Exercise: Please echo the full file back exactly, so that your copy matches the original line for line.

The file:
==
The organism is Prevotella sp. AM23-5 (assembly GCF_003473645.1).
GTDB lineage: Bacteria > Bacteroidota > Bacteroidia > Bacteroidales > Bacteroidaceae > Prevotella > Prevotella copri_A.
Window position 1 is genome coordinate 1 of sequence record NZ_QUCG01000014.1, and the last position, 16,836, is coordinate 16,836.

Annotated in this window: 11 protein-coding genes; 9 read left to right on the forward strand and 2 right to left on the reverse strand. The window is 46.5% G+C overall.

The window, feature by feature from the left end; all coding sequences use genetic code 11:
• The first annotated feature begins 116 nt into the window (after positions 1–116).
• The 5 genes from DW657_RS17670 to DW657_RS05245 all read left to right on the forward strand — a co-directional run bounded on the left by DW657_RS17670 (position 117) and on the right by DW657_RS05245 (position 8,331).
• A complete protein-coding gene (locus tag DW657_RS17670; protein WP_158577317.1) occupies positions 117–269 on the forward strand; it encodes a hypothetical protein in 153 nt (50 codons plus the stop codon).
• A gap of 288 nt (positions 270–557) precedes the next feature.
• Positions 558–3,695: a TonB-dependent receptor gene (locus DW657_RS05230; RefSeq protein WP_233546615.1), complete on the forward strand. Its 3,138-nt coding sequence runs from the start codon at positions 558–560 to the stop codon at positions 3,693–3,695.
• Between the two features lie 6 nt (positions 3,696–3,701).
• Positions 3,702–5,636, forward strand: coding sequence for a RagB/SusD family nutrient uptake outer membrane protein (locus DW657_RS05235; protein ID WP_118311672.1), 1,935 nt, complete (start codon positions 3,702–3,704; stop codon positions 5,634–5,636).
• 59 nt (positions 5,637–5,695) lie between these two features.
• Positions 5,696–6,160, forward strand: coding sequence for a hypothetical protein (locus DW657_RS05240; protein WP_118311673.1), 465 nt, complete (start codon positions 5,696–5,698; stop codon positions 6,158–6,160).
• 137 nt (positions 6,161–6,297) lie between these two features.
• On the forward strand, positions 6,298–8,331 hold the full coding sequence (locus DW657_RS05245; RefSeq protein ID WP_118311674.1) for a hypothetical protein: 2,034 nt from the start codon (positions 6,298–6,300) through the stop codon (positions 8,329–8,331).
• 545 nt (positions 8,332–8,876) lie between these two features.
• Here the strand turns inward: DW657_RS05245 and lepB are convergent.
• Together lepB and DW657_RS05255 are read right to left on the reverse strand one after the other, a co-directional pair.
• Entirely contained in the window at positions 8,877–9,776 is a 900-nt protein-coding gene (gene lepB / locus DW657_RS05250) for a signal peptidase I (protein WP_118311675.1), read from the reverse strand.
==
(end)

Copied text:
The organism is Prevotella sp. AM23-5 (assembly GCF_003473645.1).
GTDB lineage: Bacteria > Bacteroidota > Bacteroidia > Bacteroidales > Bacteroidaceae > Prevotella > Prevotella copri_A.
Window position 1 is genome coordinate 1 of sequence record NZ_QUCG01000014.1, and the last position, 16,836, is coordinate 16,836.

Annotated in this window: 11 protein-coding genes; 9 read left to right on the forward strand and 2 right to left on the reverse strand. The window is 46.5% G+C overall.

The window, feature by feature from the left end; all coding sequences use genetic code 11:
• The first annotated feature begins 116 nt into the window (after positions 1–116).
• The 5 genes from DW657_RS17670 to DW657_RS05245 all read left to right on the forward strand — a co-directional run bounded on the left by DW657_RS17670 (position 117) and on the right by DW657_RS05245 (position 8,331).
• A complete protein-coding gene (locus tag DW657_RS17670; protein WP_158577317.1) occupies positions 117–269 on the forward strand; it encodes a hypothetical protein in 153 nt (50 codons plus the stop codon).
• A gap of 288 nt (positions 270–557) precedes the next feature.
• Positions 558–3,695: a TonB-dependent receptor gene (locus DW657_RS05230; RefSeq protein WP_233546615.1), complete on the forward strand. Its 3,138-nt coding sequence runs from the start codon at positions 558–560 to the stop codon at positions 3,693–3,695.
• Between the two features lie 6 nt (positions 3,696–3,701).
• Positions 3,702–5,636, forward strand: coding sequence for a RagB/SusD family nutrient uptake outer membrane protein (locus DW657_RS05235; protein ID WP_118311672.1), 1,935 nt, complete (start codon positions 3,702–3,704; stop codon positions 5,634–5,636).
• 59 nt (positions 5,637–5,695) lie between these two features.
• Positions 5,696–6,160, forward strand: coding sequence for a hypothetical protein (locus DW657_RS05240; protein WP_118311673.1), 465 nt, complete (start codon positions 5,696–5,698; stop codon positions 6,158–6,160).
• 137 nt (positions 6,161–6,297) lie between these two features.
• On the forward strand, positions 6,298–8,331 hold the full coding sequence (locus DW657_RS05245; RefSeq protein ID WP_118311674.1) for a hypothetical protein: 2,034 nt from the start codon (positions 6,298–6,300) through the stop codon (positions 8,329–8,331).
• 545 nt (positions 8,332–8,876) lie between these two features.
• Here the strand turns inward: DW657_RS05245 and lepB are convergent.
• Together lepB and DW657_RS05255 are read right to left on the reverse strand one after the other, a co-directional pair.
• Entirely contained in the window at positions 8,877–9,776 is a 900-nt protein-coding gene (gene lepB / locus DW657_RS05250) for a signal peptidase I (protein WP_118311675.1), read from the reverse strand.